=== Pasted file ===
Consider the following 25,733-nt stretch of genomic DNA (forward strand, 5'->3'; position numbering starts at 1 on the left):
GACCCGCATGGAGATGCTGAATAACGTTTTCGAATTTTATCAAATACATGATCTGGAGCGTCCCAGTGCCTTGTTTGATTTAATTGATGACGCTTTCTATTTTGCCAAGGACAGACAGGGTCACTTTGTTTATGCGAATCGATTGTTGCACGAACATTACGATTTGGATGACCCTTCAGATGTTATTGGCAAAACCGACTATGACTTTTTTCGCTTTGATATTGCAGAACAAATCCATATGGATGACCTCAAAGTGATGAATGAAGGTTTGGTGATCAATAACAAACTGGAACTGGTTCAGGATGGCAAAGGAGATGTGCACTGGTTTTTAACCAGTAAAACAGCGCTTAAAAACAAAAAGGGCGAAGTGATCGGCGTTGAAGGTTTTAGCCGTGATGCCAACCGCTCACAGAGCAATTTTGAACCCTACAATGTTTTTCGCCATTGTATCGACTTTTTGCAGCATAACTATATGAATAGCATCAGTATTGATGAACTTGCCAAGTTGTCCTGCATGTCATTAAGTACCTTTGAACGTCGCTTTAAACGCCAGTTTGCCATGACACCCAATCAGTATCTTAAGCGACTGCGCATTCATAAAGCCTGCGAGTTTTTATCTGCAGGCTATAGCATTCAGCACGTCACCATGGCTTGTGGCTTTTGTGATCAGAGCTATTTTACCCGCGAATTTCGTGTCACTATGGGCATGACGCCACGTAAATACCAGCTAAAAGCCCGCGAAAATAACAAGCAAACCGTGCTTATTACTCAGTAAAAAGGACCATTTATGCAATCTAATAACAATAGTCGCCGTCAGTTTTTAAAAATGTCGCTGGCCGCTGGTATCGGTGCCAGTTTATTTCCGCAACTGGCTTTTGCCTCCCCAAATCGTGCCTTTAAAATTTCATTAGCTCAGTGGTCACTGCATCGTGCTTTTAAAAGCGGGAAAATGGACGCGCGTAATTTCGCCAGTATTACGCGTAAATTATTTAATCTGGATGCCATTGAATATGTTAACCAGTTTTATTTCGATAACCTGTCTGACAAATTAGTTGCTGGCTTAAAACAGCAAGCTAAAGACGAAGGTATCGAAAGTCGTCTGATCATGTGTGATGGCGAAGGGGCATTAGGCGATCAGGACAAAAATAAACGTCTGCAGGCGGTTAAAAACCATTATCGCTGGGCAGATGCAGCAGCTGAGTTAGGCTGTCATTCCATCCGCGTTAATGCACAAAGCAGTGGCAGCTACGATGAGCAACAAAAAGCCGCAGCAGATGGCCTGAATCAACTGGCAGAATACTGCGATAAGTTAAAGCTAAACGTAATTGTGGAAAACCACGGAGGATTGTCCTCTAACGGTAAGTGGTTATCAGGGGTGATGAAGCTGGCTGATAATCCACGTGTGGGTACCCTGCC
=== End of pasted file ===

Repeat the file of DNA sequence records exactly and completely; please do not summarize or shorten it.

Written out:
Consider the following 25,733-nt stretch of genomic DNA (forward strand, 5'->3'; position numbering starts at 1 on the left):
GACCCGCATGGAGATGCTGAATAACGTTTTCGAATTTTATCAAATACATGATCTGGAGCGTCCCAGTGCCTTGTTTGATTTAATTGATGACGCTTTCTATTTTGCCAAGGACAGACAGGGTCACTTTGTTTATGCGAATCGATTGTTGCACGAACATTACGATTTGGATGACCCTTCAGATGTTATTGGCAAAACCGACTATGACTTTTTTCGCTTTGATATTGCAGAACAAATCCATATGGATGACCTCAAAGTGATGAATGAAGGTTTGGTGATCAATAACAAACTGGAACTGGTTCAGGATGGCAAAGGAGATGTGCACTGGTTTTTAACCAGTAAAACAGCGCTTAAAAACAAAAAGGGCGAAGTGATCGGCGTTGAAGGTTTTAGCCGTGATGCCAACCGCTCACAGAGCAATTTTGAACCCTACAATGTTTTTCGCCATTGTATCGACTTTTTGCAGCATAACTATATGAATAGCATCAGTATTGATGAACTTGCCAAGTTGTCCTGCATGTCATTAAGTACCTTTGAACGTCGCTTTAAACGCCAGTTTGCCATGACACCCAATCAGTATCTTAAGCGACTGCGCATTCATAAAGCCTGCGAGTTTTTATCTGCAGGCTATAGCATTCAGCACGTCACCATGGCTTGTGGCTTTTGTGATCAGAGCTATTTTACCCGCGAATTTCGTGTCACTATGGGCATGACGCCACGTAAATACCAGCTAAAAGCCCGCGAAAATAACAAGCAAACCGTGCTTATTACTCAGTAAAAAGGACCATTTATGCAATCTAATAACAATAGTCGCCGTCAGTTTTTAAAAATGTCGCTGGCCGCTGGTATCGGTGCCAGTTTATTTCCGCAACTGGCTTTTGCCTCCCCAAATCGTGCCTTTAAAATTTCATTAGCTCAGTGGTCACTGCATCGTGCTTTTAAAAGCGGGAAAATGGACGCGCGTAATTTCGCCAGTATTACGCGTAAATTATTTAATCTGGATGCCATTGAATATGTTAACCAGTTTTATTTCGATAACCTGTCTGACAAATTAGTTGCTGGCTTAAAACAGCAAGCTAAAGACGAAGGTATCGAAAGTCGTCTGATCATGTGTGATGGCGAAGGGGCATTAGGCGATCAGGACAAAAATAAACGTCTGCAGGCGGTTAAAAACCATTATCGCTGGGCAGATGCAGCAGCTGAGTTAGGCTGTCATTCCATCCGCGTTAATGCACAAAGCAGTGGCAGCTACGATGAGCAACAAAAAGCCGCAGCAGATGGCCTGAATCAACTGGCAGAATACTGCGATAAGTTAAAGCTAAACGTAATTGTGGAAAACCACGGAGGATTGTCCTCTAACGGTAAGTGGTTATCAGGGGTGATGAAGCTGGCTGATAATCCACGTGTGGGTACCCTGCC